As I moved my eyes cleared and I noticed a feint glow like a match up a tunnel that I knew stopped at some of the Fuhrer’s masonry. When I rounded the last bend I saw her. She had her back to me and she starred at the wall. Her hair was long and straight and the deepest raven black. Her curves were not the kind to get lost in a crowd either. As I stood there memorizing every inch of her she began to turn to me. Her face was a mask of death! There were no eyes in the sockets of her dried skull as she looked at me. There was no skin on the bones of her hands as she raised them toward me. What happened next I pieced together later. My instinctual reaction was to bring up the gun in a perfect weaver stance and dump the entire clip into… it. I also started to back away at the same time and fell. This must have been what I had done, for when I came to my senses I was laying on my back in the pitch dark. I fished a Zippo out of my pocket and surveyed the area. I found no woman, no blood, no appreciable time had passed according to my watch, no rational reason that I could see before and now it was dark, and no real desire to stay in the tunnels one second longer. I quit the catacombs before anyone came to investigate the shots and hurried home. At home I discovered some unnerving facts. I had cut my head when I fell. When I washed the blood out of my hair, I found the most startling gray streak over both of my temples that had not been there mere hours earlier. I really wanted this to just be some kind of horrible dream, but the more time passed; the more I began to remember. This seemed totally opposite to a normal dream that one would usually forget by the end of the morning coffee. This dream was getting more vivid as time passed.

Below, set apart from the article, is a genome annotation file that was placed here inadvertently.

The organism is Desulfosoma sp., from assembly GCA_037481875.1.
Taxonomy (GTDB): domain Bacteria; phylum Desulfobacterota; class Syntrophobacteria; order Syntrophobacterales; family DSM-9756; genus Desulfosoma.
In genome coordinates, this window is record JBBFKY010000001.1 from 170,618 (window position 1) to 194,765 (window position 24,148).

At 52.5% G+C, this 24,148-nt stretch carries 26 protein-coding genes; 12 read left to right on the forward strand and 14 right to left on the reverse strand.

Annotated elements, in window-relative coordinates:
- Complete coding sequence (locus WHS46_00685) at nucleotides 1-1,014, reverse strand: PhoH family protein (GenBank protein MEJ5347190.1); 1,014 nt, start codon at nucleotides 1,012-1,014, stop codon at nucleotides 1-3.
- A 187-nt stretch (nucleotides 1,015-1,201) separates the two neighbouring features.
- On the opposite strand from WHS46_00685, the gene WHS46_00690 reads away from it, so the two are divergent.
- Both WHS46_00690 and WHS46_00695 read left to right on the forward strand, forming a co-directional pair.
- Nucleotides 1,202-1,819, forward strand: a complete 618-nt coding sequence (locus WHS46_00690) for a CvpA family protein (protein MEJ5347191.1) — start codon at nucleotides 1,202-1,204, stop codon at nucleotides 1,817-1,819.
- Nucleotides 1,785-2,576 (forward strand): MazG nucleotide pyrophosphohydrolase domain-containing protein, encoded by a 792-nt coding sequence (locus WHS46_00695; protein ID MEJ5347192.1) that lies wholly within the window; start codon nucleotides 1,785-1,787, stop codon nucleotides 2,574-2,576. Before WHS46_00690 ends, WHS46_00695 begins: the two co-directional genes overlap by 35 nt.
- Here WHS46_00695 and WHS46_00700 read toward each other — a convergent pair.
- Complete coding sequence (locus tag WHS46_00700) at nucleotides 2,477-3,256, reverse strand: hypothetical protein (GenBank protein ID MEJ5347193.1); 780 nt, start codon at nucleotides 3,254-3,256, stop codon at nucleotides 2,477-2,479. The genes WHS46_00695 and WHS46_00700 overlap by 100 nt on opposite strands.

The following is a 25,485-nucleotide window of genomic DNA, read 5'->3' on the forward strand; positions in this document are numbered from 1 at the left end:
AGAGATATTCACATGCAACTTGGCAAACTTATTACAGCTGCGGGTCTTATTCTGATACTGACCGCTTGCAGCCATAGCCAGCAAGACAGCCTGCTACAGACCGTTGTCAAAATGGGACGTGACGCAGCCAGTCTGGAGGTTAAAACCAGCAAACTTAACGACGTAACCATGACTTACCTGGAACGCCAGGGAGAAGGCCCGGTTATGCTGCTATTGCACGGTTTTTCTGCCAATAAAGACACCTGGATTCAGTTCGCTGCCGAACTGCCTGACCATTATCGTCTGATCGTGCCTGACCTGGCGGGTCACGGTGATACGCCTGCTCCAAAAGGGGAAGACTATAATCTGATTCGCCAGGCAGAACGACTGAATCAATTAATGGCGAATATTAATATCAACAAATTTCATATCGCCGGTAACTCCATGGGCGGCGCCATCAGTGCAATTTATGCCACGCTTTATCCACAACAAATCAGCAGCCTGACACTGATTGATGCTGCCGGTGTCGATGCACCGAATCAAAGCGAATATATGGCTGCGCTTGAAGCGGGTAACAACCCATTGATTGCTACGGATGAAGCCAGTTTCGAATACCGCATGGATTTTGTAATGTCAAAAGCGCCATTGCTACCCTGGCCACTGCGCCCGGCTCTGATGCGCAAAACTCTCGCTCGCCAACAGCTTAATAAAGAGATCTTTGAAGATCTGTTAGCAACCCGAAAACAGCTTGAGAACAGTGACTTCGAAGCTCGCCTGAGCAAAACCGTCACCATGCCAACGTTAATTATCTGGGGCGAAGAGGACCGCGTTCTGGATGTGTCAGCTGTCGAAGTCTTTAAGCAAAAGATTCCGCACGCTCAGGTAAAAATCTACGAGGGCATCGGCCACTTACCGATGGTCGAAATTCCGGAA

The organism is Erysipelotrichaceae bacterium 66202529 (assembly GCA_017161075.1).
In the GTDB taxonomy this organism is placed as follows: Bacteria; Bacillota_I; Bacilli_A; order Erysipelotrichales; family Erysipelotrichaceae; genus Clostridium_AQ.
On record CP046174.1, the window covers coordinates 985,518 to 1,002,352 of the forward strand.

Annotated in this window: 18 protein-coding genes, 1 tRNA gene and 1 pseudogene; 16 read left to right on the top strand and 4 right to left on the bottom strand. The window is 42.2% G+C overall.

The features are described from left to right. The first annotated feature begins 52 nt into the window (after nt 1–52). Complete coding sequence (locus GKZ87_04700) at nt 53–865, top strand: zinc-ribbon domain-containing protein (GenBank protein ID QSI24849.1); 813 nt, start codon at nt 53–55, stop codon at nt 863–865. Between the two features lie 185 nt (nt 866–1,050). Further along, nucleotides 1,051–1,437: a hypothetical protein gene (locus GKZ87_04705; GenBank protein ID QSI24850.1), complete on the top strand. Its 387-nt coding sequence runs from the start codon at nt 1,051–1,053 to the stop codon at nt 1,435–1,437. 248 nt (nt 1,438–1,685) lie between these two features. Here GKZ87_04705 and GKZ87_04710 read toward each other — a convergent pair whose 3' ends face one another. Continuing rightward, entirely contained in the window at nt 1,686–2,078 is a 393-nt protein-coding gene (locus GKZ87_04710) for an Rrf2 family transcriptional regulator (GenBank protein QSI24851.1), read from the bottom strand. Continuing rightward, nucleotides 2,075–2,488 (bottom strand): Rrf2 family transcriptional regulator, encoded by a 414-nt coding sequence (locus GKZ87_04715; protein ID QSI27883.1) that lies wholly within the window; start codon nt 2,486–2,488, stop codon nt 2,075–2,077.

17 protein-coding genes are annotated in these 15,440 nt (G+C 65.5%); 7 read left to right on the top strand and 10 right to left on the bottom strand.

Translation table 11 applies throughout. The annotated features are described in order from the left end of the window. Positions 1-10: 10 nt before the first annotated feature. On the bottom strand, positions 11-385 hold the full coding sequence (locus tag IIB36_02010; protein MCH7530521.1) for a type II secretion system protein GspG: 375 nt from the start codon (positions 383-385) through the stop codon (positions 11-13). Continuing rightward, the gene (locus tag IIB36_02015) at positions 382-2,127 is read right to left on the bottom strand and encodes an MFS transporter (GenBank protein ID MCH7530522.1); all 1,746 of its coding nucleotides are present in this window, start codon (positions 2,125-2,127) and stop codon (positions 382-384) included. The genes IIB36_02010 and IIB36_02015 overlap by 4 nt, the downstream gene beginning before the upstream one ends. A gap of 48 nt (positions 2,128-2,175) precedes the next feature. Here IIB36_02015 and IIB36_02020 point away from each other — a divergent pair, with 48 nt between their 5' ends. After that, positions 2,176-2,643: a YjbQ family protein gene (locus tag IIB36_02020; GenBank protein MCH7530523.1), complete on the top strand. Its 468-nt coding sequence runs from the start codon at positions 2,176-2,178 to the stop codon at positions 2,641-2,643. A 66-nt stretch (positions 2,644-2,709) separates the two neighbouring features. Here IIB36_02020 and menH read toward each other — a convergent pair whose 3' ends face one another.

I remembered a sharp pain in my gut and coughing or… no… choking! Yes, that was it… Choking! I was gasping for air! I could not breathe and my poor, sweet little girl, the child I clutched in my arms, dead… My husband… my husband had been taken away and must surely be dead also. My…
I nearly fell. What was I thinking? I did not have a child, much less a husband?! Then I saw her. She was standing right next to me… in my own house! She was not the skeleton she had been, her smooth skin was the palest white and now looked as it must have… in life. A little shorter than me, jet black hair, even in death she was beautiful. She was pulling her hand back as if she had been touching my shoulder.
I understand now. The SS must have caught her and other resistance fighters in the tunnels when they walled them up. All she wants is a decent burial. This is not too much to ask. I’m leaving now with a pick and a shovel to do the right thing. The labyrinth beyond the walls is unmapped. I do not know where she died. I only hope she stays around long enough to lead me back out of the tunnels when my work for her is done. If she does not, however, I leave this testament to any who come looking for me that they may at least have a clue as to where my body may lay…
Credited to SFC_HeadShot.